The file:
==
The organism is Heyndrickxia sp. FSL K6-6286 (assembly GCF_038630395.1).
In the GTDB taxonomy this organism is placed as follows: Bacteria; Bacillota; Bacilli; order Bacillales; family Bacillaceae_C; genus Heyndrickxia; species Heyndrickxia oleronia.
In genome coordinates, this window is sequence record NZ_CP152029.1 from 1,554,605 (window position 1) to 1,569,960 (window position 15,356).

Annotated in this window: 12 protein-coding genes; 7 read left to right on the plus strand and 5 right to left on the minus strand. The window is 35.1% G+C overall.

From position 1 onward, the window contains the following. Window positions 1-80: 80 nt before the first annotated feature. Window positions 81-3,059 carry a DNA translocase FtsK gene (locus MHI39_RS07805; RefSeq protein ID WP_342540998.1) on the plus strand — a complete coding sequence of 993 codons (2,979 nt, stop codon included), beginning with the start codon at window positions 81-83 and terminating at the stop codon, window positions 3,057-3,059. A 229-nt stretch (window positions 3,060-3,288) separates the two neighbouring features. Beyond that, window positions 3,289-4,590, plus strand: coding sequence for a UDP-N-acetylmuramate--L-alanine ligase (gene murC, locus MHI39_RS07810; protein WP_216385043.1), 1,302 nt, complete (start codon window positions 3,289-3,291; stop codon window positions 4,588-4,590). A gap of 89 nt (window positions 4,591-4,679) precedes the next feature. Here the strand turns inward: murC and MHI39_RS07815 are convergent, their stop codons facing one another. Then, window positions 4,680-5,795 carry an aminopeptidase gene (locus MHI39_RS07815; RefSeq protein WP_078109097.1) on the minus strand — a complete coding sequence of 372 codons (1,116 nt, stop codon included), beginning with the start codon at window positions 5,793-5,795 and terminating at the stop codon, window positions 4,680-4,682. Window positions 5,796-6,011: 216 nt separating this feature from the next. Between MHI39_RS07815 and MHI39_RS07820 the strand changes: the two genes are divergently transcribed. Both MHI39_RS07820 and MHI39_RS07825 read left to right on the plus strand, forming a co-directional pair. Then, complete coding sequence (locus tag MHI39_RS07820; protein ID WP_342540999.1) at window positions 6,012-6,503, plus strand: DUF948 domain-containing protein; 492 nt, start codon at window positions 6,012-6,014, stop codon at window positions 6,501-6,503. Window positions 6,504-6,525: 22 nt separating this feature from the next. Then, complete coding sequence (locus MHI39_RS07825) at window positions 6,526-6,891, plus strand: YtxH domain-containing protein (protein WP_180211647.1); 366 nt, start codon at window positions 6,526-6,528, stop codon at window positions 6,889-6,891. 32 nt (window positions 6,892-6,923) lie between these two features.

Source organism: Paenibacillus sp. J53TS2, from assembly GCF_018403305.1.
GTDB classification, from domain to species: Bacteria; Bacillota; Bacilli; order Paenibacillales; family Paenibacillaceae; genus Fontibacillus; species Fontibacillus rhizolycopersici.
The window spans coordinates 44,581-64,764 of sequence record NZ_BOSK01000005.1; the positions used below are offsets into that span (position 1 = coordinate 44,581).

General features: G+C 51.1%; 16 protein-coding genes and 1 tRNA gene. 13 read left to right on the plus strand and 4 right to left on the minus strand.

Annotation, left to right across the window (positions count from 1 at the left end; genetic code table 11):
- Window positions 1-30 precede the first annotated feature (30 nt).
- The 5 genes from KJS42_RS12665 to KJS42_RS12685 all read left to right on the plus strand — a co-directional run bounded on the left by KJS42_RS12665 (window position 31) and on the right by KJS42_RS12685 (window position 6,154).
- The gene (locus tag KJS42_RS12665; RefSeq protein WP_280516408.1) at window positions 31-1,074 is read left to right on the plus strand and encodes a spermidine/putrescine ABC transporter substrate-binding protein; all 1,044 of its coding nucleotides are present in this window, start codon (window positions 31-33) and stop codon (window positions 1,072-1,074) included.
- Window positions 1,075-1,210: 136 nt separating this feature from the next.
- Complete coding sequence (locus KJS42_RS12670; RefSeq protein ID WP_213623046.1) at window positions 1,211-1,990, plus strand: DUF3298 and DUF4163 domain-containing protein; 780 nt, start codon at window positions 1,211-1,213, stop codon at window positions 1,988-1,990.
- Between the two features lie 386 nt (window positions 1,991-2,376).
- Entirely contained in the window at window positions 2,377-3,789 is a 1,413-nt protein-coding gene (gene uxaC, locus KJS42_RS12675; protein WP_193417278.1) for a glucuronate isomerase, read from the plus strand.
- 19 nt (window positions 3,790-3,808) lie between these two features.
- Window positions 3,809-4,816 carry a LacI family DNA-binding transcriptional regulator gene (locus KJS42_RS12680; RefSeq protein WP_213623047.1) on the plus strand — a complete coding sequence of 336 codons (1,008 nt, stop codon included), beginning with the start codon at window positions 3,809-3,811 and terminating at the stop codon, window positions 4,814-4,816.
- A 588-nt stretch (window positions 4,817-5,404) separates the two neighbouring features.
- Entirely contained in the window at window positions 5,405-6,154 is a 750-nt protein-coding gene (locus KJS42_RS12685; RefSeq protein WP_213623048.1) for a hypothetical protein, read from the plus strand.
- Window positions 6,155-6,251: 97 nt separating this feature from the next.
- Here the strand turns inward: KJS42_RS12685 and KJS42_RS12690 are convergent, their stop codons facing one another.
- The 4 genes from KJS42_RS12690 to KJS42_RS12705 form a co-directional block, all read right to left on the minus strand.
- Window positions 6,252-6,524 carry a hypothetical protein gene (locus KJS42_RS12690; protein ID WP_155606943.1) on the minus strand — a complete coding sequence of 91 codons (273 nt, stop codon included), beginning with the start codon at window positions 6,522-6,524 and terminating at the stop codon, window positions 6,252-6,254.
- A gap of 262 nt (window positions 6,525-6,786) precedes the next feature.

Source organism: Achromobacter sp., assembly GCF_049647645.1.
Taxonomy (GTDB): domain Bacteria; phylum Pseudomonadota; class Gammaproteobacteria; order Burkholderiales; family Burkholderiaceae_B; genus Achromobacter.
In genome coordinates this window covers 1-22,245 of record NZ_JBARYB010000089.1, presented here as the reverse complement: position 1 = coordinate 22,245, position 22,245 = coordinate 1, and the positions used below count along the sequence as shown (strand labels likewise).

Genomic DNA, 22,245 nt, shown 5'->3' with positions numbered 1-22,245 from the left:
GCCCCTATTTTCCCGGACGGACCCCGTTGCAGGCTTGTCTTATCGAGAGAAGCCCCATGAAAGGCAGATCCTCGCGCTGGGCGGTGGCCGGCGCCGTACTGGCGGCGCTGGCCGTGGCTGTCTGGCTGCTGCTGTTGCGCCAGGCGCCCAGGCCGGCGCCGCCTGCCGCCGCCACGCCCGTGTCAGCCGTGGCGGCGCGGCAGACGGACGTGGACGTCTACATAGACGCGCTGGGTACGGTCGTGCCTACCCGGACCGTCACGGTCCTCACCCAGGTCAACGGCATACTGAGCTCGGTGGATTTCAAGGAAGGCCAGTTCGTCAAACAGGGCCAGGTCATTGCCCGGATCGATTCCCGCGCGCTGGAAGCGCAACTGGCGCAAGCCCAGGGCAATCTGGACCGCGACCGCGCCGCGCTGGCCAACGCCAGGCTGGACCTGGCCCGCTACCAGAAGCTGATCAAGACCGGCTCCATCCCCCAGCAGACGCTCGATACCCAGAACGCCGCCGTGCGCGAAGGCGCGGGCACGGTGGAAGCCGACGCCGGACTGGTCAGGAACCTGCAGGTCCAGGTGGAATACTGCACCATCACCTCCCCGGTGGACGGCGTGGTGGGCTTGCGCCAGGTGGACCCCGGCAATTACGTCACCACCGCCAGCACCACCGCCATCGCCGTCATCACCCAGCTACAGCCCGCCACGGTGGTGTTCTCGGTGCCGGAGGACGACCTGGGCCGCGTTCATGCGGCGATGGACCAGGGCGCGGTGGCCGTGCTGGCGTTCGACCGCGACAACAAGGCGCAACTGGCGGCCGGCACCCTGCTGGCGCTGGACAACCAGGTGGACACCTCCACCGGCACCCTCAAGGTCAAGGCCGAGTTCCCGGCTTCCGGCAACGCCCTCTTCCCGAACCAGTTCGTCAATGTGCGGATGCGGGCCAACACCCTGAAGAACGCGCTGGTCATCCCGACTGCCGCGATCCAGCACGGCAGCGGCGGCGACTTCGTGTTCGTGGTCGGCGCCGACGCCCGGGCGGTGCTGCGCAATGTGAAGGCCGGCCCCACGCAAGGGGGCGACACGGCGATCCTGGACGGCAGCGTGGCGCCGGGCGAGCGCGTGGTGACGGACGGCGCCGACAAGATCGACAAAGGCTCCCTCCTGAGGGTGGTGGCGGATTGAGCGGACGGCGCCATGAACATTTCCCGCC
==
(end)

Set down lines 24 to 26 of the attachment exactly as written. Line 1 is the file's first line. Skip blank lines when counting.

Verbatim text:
- The 4 genes from KJS42_RS12690 to KJS42_RS12705 form a co-directional block, all read right to left on the minus strand.
- Window positions 6,252-6,524 carry a hypothetical protein gene (locus KJS42_RS12690; protein ID WP_155606943.1) on the minus strand — a complete coding sequence of 91 codons (273 nt, stop codon included), beginning with the start codon at window positions 6,522-6,524 and terminating at the stop codon, window positions 6,252-6,254.
- A gap of 262 nt (window positions 6,525-6,786) precedes the next feature.